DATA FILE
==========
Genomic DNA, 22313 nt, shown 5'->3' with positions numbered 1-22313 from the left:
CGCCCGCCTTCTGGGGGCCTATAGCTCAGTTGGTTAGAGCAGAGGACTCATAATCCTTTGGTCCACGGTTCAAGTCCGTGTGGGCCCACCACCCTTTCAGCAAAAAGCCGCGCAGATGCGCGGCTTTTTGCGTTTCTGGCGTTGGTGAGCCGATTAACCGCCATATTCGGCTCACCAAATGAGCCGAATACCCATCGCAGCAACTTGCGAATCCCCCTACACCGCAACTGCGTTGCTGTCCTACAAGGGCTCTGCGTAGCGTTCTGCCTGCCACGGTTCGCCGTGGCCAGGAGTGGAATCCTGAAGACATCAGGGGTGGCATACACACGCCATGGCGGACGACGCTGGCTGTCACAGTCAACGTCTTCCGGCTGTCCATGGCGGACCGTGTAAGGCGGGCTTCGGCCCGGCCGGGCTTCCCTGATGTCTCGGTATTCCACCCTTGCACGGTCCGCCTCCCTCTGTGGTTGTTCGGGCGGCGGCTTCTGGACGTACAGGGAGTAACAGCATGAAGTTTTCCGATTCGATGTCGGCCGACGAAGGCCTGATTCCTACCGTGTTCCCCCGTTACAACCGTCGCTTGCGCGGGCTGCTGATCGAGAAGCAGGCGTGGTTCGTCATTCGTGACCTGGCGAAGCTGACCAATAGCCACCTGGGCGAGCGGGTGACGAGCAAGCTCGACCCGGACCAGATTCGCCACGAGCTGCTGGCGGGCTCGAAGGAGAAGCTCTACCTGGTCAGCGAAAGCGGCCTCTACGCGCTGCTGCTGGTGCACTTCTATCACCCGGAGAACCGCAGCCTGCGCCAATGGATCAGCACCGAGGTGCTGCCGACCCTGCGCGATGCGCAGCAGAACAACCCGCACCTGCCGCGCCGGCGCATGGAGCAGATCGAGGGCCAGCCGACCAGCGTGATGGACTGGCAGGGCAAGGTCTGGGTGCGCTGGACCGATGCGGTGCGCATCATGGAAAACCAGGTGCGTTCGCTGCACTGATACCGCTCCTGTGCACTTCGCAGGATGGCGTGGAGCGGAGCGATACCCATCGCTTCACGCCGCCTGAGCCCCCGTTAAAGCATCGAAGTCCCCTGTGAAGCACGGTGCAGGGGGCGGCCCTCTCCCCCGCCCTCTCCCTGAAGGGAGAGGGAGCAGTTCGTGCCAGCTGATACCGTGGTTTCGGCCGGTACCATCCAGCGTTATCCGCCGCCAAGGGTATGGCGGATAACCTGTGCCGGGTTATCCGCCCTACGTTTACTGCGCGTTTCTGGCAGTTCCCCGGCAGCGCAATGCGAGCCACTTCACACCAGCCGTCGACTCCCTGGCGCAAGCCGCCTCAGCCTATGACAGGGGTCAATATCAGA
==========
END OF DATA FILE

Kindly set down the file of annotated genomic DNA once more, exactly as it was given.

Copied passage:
Genomic DNA, 22313 nt, shown 5'->3' with positions numbered 1-22313 from the left:
CGCCCGCCTTCTGGGGGCCTATAGCTCAGTTGGTTAGAGCAGAGGACTCATAATCCTTTGGTCCACGGTTCAAGTCCGTGTGGGCCCACCACCCTTTCAGCAAAAAGCCGCGCAGATGCGCGGCTTTTTGCGTTTCTGGCGTTGGTGAGCCGATTAACCGCCATATTCGGCTCACCAAATGAGCCGAATACCCATCGCAGCAACTTGCGAATCCCCCTACACCGCAACTGCGTTGCTGTCCTACAAGGGCTCTGCGTAGCGTTCTGCCTGCCACGGTTCGCCGTGGCCAGGAGTGGAATCCTGAAGACATCAGGGGTGGCATACACACGCCATGGCGGACGACGCTGGCTGTCACAGTCAACGTCTTCCGGCTGTCCATGGCGGACCGTGTAAGGCGGGCTTCGGCCCGGCCGGGCTTCCCTGATGTCTCGGTATTCCACCCTTGCACGGTCCGCCTCCCTCTGTGGTTGTTCGGGCGGCGGCTTCTGGACGTACAGGGAGTAACAGCATGAAGTTTTCCGATTCGATGTCGGCCGACGAAGGCCTGATTCCTACCGTGTTCCCCCGTTACAACCGTCGCTTGCGCGGGCTGCTGATCGAGAAGCAGGCGTGGTTCGTCATTCGTGACCTGGCGAAGCTGACCAATAGCCACCTGGGCGAGCGGGTGACGAGCAAGCTCGACCCGGACCAGATTCGCCACGAGCTGCTGGCGGGCTCGAAGGAGAAGCTCTACCTGGTCAGCGAAAGCGGCCTCTACGCGCTGCTGCTGGTGCACTTCTATCACCCGGAGAACCGCAGCCTGCGCCAATGGATCAGCACCGAGGTGCTGCCGACCCTGCGCGATGCGCAGCAGAACAACCCGCACCTGCCGCGCCGGCGCATGGAGCAGATCGAGGGCCAGCCGACCAGCGTGATGGACTGGCAGGGCAAGGTCTGGGTGCGCTGGACCGATGCGGTGCGCATCATGGAAAACCAGGTGCGTTCGCTGCACTGATACCGCTCCTGTGCACTTCGCAGGATGGCGTGGAGCGGAGCGATACCCATCGCTTCACGCCGCCTGAGCCCCCGTTAAAGCATCGAAGTCCCCTGTGAAGCACGGTGCAGGGGGCGGCCCTCTCCCCCGCCCTCTCCCTGAAGGGAGAGGGAGCAGTTCGTGCCAGCTGATACCGTGGTTTCGGCCGGTACCATCCAGCGTTATCCGCCGCCAAGGGTATGGCGGATAACCTGTGCCGGGTTATCCGCCCTACGTTTACTGCGCGTTTCTGGCAGTTCCCCGGCAGCGCAATGCGAGCCACTTCACACCAGCCGTCGACTCCCTGGCGCAAGCCGCCTCAGCCTATGACAGGGGTCAATATCAGA